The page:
Last week the Los Angeles City Council approved a new $3.6 billion contract for the LAPD.
The four-year package will raise salaries, bonuses and entitlements for police officers, which will account for approximately $1 billion of the new contract amount. The deal increases officer pay by 20% over the next four years according to city administrative officer Matt Szabo.
The approval is a victory for Mayor Karen Bass, who had argued in favor of the contract.
Bass and Councilman Bob Blumenfield were the strongest proponents of the new contract, saying that other California cities were enticing recruits and new officers with higher salaries and bonuses.
Blumenfield told Valley News Group, “Fewer officers means first response resources being spread too thin. Moving officers from critical detective work to patrol, and relying too much on overtime, is not sustainable. For the first time in 20 years we are dipping under 9,000 officers and this is directly corresponding with unacceptable wait times for non-emergency service calls and many stations have limited desk hours. And, when we compare to other cities like Chicago, they have a little less than half the population of Los Angeles and yet they have more sworn officers.
Additional officers will make the LAPD less reliant on overtime pay. It will also ensure that officers do not depart for other law enforcement agencies soon after finishing the Police Academy.”
The council vote was 12 to 3. Locally Blumenfield and Councilman John Lee voted in favor of the new contract, with Lee saying, “This new contract represents our city’s commitment to public safety and support for the Los Angeles Police Department. This package will help significantly bolster the department’s ability to recruit capable and qualified candidates while also helping with the retention of officers who are already serving on the force.”
Councilmembers Nithya Raman, Hugo Soto-Martinez and Eunisses Hernandez voted against the deal, arguing it would take too much money away from other city services, including mental health, clinicians, homeless outreach workers and other city needs.
Raman explained her vote to Valley News Group, saying, “I want to be very clear that a shortage of public safety responders is a real problem. We desperately need LA to be a city where, whenever you call for help, someone shows up – and it’s the right person to respond to your issue. That is how we build a sense of trust and safety in the city and within communities.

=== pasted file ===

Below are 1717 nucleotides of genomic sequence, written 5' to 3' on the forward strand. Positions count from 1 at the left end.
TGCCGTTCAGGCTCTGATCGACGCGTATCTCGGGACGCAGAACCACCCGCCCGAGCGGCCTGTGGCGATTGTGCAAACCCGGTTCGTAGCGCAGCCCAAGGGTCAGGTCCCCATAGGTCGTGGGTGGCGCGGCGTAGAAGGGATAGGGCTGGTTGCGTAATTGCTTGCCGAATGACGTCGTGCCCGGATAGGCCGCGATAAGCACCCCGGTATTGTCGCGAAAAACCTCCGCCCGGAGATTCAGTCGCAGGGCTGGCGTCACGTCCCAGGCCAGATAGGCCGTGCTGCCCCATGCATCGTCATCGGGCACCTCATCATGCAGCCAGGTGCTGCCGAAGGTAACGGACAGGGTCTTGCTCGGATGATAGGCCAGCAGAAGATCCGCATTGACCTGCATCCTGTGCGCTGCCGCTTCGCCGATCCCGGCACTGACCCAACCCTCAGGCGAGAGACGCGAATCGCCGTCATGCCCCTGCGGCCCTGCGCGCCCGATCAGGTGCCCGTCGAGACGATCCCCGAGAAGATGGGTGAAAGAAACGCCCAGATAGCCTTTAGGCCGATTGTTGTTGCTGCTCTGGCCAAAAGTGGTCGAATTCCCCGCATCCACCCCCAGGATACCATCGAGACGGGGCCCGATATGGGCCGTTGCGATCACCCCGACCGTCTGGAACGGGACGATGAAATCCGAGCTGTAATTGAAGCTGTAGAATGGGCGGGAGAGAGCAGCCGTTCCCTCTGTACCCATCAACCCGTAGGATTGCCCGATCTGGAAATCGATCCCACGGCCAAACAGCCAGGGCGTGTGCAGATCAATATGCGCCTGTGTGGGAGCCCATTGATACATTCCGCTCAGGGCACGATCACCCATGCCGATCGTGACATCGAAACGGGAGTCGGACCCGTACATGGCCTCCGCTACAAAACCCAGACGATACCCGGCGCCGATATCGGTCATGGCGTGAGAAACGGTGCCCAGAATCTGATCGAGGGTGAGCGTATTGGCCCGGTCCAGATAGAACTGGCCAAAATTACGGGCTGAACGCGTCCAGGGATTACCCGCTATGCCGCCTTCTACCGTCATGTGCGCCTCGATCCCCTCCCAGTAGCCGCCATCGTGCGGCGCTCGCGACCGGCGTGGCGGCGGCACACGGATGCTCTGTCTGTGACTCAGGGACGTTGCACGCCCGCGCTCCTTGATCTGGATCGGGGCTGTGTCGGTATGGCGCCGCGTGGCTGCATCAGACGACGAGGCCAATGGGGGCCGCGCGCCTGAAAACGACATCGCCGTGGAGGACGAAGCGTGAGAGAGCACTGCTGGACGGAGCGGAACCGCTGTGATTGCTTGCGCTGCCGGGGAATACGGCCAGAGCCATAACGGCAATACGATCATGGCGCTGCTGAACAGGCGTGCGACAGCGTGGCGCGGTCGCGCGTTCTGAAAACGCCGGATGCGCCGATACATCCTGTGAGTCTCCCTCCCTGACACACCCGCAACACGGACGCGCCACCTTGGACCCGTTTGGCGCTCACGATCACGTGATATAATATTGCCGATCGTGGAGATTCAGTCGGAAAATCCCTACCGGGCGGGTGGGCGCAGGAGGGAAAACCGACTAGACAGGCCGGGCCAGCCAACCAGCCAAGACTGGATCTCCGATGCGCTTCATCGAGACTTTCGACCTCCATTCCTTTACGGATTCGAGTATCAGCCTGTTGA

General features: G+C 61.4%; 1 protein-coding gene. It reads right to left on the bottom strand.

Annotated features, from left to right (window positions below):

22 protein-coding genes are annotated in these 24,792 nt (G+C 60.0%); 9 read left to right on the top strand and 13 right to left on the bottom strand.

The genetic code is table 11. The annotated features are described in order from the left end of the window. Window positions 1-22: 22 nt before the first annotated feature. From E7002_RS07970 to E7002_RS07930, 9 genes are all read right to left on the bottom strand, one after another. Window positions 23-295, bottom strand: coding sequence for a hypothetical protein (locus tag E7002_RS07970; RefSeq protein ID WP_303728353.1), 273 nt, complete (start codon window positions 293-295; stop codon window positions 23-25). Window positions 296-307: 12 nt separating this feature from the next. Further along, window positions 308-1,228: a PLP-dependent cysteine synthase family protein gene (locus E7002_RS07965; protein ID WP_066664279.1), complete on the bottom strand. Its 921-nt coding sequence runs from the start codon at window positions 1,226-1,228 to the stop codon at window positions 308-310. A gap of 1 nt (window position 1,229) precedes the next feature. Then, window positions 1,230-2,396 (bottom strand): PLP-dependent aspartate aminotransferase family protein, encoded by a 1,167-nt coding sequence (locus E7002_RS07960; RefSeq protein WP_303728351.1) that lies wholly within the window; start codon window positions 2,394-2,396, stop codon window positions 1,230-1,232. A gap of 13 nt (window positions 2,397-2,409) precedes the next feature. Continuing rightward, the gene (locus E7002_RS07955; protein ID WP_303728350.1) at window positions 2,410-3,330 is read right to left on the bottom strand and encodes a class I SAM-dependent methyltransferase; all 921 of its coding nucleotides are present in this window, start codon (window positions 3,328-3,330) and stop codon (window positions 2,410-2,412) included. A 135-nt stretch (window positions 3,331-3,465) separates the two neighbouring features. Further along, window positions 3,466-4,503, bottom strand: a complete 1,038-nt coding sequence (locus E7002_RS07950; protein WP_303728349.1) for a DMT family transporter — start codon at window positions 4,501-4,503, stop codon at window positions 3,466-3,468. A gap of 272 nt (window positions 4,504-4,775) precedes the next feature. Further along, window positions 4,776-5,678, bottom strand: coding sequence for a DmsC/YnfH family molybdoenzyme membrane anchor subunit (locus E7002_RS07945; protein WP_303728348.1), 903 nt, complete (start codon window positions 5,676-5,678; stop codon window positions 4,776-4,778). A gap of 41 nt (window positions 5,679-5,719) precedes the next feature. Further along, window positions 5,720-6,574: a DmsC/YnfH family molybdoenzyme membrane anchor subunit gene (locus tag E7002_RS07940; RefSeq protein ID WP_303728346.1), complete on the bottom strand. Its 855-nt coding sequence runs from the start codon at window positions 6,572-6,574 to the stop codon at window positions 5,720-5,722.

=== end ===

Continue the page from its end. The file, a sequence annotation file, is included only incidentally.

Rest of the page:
However, based on the widespread shortage of law enforcement officers at departments across the country, some with much larger shortages than LAPD’s despite higher starting pay, I did not have confidence that the pay increase outlined in the contract would have a substantial impact on staffing.
To increase the availability and efficiency of LA’s police to respond to violent and serious crime, I support deep investments in alternative response for issues not requiring law enforcement experience, such as non-criminal calls related to homelessness and basic traffic enforcement. Prioritizing police toward criminal response and investigation would help make sure the right person shows up promptly when Angelenos call for help, and make us more resilient to larger economic and cultural trends that have impacted hiring nationwide.”
Blumenfield agreed that alternative responses could be explored, but said that approving the contract was crucial – “I believe that all of my colleagues voted their conscience and believed that they were acting responsibly and in the best interest of the City of Los Angeles – I certainly was.
A rejection of the contract by the Council would have likely have led to impasse and chaos. The contract itself makes LAPD more competitive with neighboring police departments, will help prevent an over-reliance on expensive overtime, will help us retain the current officers who have been leaving at an alarming rate, and will help us recruit and retain new officers that receive expensive training. The contract also paves the way for an expansion of alternative interventions. Voting for the contract was not only a responsible action, it was a smart vote that will benefit the City of Los Angeles.”